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Night Fisher Paperback – November 9, 2005

3.6 out of 5 stars 16 customer reviews

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Editorial Reviews

From Publishers Weekly

Johnson's first graphic novel has a force and elliptical grace that suggests he's been drawing comics and writing fiction for much longer than he really has. It's set on Maui, whose history and economics inform the story's progress, and Johnson draws its landscapes and buildings—as well as the flora that symbolize the island's past—with a sure grasp of what it feels like to be there. The story has more to do with psychological intricacies than with plot: Loren Foster, a private school student and son of a dentist, is in his final year of high school, and his best friend Shane Hokama is drifting away from him and into a seamy crowd. Trying to become a man and ditch his too-innocent image without being destroyed by the transformation, Loren follows Shane into Maui's smalltime underworld, smoking crystal meth and getting dangerously mixed up in petty crime. The bold, high-contrast artwork includes some smart experimental touches: we see most of the story from Loren's point of view: whatever's in the panel (including him) is what he's thinking about. Johnson's storytelling is clear and masterful, and his characters' body language says as much about them as their words. An exciting debut from a talent to watch. (Nov.)
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From Booklist

*Starred Review* Johnson's debut is a coming-of-age story that avoids the pitfalls common to the type. Loren Foster, a transplant from the mainland, is a straight-A student at an elite prep school on Maui. Estranged from his former best friend, Shane, he reconnects by falling in with a circle of druggie friends. Loren's studies slide as he and his new crowd commit petty crimes, leading to an inevitable downfall. Johnson convincingly and nonjudgmentally portrays the internal struggle of mildly disaffected teens at a turning point in their lives. Nature is an integral element in the story, from the weeds that threaten to take over the home Loren shares with his father to the foliage that envelops him at the end. Johnson draws with a confident bravado that is particularly impressive in a young cartoonist, and his narrative skills are equally assured. His depiction of Hawaii, while creating a visceral sense of place, avoids the standard "tropical paradise" cliches. Much of the story unfolds at night, allowing Johnson to show off his skill at using solid black areas to shape powerful compositions. Seldom has an artist's initial graphic novel been this accomplished and rewarding. Gordon Flagg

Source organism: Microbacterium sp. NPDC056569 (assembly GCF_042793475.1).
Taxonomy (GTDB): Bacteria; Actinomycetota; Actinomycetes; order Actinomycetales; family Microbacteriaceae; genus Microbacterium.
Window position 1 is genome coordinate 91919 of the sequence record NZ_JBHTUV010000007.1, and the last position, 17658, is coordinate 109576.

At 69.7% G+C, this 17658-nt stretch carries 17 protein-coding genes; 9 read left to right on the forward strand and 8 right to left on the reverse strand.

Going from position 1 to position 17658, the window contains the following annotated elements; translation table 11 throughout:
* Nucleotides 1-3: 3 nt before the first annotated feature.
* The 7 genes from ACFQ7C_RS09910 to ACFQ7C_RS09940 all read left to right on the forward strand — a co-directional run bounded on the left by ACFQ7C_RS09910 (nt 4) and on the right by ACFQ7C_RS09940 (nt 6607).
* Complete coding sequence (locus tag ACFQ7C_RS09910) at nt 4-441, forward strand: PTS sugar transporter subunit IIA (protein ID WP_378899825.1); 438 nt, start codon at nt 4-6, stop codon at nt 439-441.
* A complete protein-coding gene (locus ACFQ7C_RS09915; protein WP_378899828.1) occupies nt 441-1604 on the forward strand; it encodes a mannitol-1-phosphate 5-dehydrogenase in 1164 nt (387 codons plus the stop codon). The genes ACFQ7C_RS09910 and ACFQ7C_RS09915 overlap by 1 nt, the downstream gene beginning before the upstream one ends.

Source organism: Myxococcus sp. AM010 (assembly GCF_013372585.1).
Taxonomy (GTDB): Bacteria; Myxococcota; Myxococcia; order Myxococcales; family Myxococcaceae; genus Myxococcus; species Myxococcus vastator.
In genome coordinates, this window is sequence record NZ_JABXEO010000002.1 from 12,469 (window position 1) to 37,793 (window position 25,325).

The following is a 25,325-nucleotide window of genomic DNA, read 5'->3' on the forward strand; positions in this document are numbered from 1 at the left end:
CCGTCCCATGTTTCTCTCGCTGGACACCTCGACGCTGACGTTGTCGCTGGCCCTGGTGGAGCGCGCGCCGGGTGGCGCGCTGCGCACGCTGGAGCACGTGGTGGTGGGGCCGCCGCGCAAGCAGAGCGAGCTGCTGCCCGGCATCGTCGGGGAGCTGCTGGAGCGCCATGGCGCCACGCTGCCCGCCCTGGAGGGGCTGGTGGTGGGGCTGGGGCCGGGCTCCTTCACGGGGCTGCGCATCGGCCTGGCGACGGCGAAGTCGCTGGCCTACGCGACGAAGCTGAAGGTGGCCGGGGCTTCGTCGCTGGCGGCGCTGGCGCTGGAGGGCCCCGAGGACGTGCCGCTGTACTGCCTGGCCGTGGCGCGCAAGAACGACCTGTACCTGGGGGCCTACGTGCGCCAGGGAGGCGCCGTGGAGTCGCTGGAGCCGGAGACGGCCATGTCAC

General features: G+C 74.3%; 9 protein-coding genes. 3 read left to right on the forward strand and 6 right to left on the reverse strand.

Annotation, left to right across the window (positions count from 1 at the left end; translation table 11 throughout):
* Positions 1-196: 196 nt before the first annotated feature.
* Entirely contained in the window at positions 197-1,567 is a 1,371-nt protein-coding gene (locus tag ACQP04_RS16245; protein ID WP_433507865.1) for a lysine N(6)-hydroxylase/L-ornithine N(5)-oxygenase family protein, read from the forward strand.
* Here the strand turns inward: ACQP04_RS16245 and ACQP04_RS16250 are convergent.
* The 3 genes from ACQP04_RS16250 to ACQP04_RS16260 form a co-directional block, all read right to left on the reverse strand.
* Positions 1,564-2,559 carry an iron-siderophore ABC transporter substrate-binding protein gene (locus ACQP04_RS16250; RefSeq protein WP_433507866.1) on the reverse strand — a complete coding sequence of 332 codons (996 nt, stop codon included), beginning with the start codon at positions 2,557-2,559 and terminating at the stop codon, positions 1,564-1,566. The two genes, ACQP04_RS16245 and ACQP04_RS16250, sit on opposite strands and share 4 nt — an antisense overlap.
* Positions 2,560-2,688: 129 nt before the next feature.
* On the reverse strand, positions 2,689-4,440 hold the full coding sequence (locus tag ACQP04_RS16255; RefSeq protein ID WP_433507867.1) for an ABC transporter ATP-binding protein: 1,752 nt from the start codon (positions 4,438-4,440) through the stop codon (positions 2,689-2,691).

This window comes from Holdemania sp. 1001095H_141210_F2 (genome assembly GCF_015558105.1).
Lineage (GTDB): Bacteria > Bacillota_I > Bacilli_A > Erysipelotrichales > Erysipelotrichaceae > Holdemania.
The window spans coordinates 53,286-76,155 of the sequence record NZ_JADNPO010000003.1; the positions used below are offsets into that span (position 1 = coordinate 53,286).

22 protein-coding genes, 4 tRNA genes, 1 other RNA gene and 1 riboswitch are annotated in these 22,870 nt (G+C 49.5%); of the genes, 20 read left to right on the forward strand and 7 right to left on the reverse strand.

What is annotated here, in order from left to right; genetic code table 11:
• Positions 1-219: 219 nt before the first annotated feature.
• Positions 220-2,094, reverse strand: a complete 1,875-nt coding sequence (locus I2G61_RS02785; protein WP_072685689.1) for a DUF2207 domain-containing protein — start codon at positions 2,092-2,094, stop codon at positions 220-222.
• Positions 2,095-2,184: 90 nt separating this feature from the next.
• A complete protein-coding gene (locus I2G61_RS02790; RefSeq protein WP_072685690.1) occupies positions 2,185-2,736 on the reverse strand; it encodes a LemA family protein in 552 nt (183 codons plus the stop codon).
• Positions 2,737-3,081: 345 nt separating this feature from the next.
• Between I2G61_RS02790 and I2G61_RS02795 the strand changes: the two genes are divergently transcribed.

Copyright © American Library Association. All rights reserved

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Product Details

  • Paperback: 144 pages
  • Publisher: Fantagraphics Books (November 9, 2005)
  • Language: English
  • ISBN-10: 1560977191
  • ISBN-13: 978-1560977193